In this paper, we provide two novel expected utility theorems by suitably adjusting the independence and continuity axioms. Our first theorem characterizes expected utility preferences using weak versions of the independence axiom (with varying mixture weights) and a new weak continuity axiom. Our second theorem characterizes these preferences using weaker versions of the independence axiom (with mixture weights fixed at 1/2) and a strong topological continuity axiom. We provide useful examples to illustrate the tightness of these (...)
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  35. Facts, norms and expected utility functions.Sophie Jallais, Pierre-Charles Pradier & David Teira - 2008 - History of the Human Sciences 21 (2):45-62.
    In this article we explore an argumentative pattern that provides a normative justification for expected utility functions grounded on empirical evidence, showing how it worked in three different episodes of their development. The argument claims that we should prudentially maximize our expected utility since this is the criterion effectively applied by those who are considered wisest in making risky choices (be it gamblers or businessmen). Yet, to justify the adoption of this rule, it should be proven (...)
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  36.  29
    Expected utility with perturbed lotteries.Gilbert W. Bassett - 1986 - Theory and Decision 20 (1):79-96.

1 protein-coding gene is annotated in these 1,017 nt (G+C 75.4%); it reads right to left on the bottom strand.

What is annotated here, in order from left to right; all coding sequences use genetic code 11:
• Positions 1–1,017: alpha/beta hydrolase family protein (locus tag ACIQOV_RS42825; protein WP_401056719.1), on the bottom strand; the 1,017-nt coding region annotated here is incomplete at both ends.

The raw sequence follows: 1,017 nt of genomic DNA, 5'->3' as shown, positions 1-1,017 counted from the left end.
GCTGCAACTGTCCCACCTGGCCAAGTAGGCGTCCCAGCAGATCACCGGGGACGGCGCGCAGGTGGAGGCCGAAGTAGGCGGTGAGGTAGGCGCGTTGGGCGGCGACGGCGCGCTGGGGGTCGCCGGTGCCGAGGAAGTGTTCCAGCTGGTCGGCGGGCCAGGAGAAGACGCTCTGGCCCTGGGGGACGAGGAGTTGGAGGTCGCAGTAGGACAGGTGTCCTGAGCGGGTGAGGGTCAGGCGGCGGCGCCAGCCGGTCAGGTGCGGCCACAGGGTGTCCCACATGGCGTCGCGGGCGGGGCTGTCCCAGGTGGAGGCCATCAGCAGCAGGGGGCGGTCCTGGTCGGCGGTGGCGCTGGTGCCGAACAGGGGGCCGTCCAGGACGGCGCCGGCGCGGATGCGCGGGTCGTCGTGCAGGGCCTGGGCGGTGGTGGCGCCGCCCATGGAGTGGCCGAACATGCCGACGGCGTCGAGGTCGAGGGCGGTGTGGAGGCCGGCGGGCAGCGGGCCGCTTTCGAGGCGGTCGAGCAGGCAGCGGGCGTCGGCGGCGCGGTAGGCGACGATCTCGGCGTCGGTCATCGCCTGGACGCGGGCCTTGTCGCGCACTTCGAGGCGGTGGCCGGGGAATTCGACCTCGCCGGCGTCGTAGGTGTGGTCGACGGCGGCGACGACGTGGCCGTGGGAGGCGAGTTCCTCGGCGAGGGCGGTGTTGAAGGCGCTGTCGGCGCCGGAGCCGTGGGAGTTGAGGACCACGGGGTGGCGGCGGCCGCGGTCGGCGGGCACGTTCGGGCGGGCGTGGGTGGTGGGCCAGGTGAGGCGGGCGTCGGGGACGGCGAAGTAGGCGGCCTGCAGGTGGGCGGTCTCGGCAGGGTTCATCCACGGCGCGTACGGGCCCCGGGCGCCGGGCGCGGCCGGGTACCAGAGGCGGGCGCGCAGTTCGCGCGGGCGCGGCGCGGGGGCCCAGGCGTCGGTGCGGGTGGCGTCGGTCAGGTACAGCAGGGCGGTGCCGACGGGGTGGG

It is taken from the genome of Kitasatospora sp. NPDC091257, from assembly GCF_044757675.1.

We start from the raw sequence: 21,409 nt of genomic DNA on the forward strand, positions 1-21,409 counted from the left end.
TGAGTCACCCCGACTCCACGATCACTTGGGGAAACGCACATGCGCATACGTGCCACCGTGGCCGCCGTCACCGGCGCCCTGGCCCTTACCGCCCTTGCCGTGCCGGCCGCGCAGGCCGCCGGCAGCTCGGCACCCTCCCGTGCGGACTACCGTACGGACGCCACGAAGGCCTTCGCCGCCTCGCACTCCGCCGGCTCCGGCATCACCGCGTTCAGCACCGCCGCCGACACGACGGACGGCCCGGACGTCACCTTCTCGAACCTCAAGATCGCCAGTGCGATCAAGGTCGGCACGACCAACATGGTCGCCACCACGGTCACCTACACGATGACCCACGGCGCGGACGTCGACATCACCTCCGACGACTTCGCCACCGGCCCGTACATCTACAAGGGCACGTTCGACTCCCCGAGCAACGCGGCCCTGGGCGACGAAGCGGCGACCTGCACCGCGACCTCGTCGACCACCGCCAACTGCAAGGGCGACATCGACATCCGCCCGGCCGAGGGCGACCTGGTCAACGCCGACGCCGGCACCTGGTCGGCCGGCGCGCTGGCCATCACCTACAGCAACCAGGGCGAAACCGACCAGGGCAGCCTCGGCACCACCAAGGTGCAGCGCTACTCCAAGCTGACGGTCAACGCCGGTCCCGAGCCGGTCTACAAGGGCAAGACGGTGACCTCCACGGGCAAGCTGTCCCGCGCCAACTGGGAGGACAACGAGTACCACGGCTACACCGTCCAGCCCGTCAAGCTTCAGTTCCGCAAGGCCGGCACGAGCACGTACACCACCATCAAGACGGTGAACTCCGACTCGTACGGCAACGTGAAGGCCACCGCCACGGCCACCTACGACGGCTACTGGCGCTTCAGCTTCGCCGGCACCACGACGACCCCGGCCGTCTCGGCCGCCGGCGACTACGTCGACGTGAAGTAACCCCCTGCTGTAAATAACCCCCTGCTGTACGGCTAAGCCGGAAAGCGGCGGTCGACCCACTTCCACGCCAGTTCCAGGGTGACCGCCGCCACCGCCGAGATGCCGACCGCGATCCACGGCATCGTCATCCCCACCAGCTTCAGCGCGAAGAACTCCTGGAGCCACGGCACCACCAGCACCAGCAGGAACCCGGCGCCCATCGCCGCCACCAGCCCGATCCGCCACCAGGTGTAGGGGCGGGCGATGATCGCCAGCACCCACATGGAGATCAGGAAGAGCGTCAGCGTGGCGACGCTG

37. A conditional expected utility model for myopic decision makers.Leigh Tesfatsion - 1980 - Theory and Decision 12 (2):185-206.
    An expected utility model of individual choice is formulated which allows the decision maker to specify his available actions in the form of controls (partial contingency plans) and to simultaneously choose goals and controls in end-mean pairs. It is shown that the Savage expected utility model, the Marschak- Radner team model, the Bayesian statistical decision model, and the standard optimal control model can be viewed as special cases of this goal-control expected utility model.
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  38. Wanting is not expected utility.Tomasz Zyglewicz - forthcoming - Journal of Philosophy.
    In this paper, I criticize Ethan Jerzak’s view that ‘want’ has only one sense, the mixed expected utility sense. First, I show that his appeals to ‘really’-locutions fail to explain away the counterintuitive predictions of his view. Second, I present a class of cases, which I call “principled indifference” cases, that pose difficulties for any expected utility lexical entry for ‘want’. I argue that in order to account for these cases, one needs to concede that ‘want’ (...)
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  39.  83
    Rationality, group choice and expected utility.Reed Richter - 1985 - Synthese 63 (2):203 - 232.